This one-woman show by the talented Joan Kane opens with Kane describing her childhood in Brooklyn, from the old gossips to the local gang who ‘protected’ their area and her fractious relationship with her older brother Chrissy, who she used to go fishing with.

Kane is an engaging storyteller who convincingly embodies the various characters, including her childhood self, and makes the setting come to life. Her account of going ‘fishing’ with her brother in particular benefits from Kane’s animated switching back and forth between the two roles and inventive use of props.

However, it’s the show’s second half, involving Kane’s fateful meeting with Hispanic Juan and her rape by the local gang leader, that really shows her talent as a writer, with both incidents highlighting the toxic bigotries of the era and area that subvert the nostalgia of the first half. In particular, her recreation of her rape is short but harrowing, with Kane bathed in red light during the sequence, and the following scenes showing her raging against God carrying equal power.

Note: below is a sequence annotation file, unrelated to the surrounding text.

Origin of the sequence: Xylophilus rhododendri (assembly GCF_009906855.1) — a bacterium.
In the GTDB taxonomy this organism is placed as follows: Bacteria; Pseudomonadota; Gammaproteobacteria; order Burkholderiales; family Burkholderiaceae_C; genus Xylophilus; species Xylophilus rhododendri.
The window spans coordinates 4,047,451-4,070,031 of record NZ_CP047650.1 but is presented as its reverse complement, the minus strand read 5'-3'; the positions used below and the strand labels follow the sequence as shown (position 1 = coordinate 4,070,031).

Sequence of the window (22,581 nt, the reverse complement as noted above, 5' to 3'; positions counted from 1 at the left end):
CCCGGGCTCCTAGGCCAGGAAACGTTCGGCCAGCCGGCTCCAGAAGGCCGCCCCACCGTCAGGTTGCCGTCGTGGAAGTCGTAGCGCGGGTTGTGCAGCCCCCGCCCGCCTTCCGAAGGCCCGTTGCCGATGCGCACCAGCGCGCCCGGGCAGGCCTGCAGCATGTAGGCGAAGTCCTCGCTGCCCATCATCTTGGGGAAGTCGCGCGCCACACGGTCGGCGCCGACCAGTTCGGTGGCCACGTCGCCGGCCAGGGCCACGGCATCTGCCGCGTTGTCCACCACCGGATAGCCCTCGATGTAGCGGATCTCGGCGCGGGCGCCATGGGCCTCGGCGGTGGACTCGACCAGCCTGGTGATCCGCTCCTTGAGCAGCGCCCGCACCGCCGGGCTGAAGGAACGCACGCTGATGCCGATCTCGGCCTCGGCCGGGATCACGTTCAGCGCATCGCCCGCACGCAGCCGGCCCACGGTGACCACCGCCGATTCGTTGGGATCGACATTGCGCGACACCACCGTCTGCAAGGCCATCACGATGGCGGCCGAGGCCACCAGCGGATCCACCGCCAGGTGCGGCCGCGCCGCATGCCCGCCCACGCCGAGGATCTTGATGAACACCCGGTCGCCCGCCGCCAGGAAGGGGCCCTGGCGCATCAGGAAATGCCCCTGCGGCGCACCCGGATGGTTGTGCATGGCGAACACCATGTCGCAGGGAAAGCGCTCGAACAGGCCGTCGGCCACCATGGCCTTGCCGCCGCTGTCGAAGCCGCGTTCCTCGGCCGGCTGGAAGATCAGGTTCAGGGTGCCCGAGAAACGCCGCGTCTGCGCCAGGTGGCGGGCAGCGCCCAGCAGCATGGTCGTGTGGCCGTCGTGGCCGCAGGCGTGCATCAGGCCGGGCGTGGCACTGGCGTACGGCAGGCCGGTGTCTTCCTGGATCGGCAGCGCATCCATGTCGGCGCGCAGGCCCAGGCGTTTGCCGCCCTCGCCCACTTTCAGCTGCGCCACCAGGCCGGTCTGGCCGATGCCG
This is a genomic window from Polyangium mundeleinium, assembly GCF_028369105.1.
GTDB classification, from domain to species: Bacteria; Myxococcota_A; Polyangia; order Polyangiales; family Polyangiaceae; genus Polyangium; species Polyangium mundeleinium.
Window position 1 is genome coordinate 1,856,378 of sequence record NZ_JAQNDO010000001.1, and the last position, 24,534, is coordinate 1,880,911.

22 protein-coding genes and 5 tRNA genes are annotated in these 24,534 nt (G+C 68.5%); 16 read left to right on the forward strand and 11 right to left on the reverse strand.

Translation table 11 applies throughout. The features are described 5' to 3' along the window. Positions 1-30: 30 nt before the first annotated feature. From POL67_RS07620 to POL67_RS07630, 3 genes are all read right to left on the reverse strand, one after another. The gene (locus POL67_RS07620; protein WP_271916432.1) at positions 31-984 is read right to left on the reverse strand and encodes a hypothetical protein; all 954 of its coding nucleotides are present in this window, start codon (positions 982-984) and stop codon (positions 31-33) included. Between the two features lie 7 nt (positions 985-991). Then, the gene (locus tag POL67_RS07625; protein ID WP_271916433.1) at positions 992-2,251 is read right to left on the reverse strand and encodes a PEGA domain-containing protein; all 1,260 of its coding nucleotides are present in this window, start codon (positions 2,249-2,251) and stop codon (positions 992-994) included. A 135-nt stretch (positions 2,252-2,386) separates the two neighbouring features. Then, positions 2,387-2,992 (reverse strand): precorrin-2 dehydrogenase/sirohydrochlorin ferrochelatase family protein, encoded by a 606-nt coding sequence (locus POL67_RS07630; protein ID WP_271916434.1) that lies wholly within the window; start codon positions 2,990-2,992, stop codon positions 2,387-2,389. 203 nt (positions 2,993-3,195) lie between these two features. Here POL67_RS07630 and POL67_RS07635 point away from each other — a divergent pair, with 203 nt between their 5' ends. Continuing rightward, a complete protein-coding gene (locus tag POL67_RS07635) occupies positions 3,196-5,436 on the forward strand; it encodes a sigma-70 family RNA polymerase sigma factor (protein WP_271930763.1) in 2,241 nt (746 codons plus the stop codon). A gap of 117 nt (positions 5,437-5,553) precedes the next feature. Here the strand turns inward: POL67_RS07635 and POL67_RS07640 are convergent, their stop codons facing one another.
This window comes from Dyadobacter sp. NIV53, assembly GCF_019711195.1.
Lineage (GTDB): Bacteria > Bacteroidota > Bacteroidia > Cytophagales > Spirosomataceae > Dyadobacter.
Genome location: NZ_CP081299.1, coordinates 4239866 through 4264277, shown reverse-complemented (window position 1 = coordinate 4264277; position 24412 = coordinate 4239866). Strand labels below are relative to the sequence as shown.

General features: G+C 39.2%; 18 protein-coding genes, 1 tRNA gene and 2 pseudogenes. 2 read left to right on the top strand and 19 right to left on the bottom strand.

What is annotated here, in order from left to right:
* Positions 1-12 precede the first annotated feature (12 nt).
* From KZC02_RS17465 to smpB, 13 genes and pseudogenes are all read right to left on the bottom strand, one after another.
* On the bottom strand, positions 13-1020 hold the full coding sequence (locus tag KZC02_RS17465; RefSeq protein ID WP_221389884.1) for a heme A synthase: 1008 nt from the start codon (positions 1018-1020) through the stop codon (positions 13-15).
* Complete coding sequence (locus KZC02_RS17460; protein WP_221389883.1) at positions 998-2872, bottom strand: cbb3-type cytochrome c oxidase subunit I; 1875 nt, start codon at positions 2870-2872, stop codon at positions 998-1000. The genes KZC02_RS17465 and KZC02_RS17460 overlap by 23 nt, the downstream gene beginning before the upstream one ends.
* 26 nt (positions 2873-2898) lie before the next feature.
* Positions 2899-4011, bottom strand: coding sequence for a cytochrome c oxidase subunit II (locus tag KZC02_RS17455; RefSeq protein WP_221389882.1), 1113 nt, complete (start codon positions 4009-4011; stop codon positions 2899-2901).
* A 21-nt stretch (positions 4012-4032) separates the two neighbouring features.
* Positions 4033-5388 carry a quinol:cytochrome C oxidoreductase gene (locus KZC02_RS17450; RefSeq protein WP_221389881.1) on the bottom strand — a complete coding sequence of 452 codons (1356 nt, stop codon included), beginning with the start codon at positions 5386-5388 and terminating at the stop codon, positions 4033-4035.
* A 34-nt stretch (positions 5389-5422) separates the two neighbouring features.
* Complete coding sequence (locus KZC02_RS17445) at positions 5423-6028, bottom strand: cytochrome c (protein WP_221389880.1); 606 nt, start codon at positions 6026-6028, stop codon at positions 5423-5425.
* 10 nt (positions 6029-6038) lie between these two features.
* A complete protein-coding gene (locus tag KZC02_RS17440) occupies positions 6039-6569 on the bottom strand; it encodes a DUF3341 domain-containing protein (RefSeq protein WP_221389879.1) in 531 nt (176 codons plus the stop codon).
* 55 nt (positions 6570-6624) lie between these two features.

What really impresses is Kane’s final summation of her experiences, where she compares how she rebuilt herself afterwards to Japanese kintsugi pottery, which is broken, but repaired with gold so that the light can shine through the cracks. It’s this conclusion that provides a perfect end to Almost 13, showing how traumatic experiences can shape a person rather than break them down.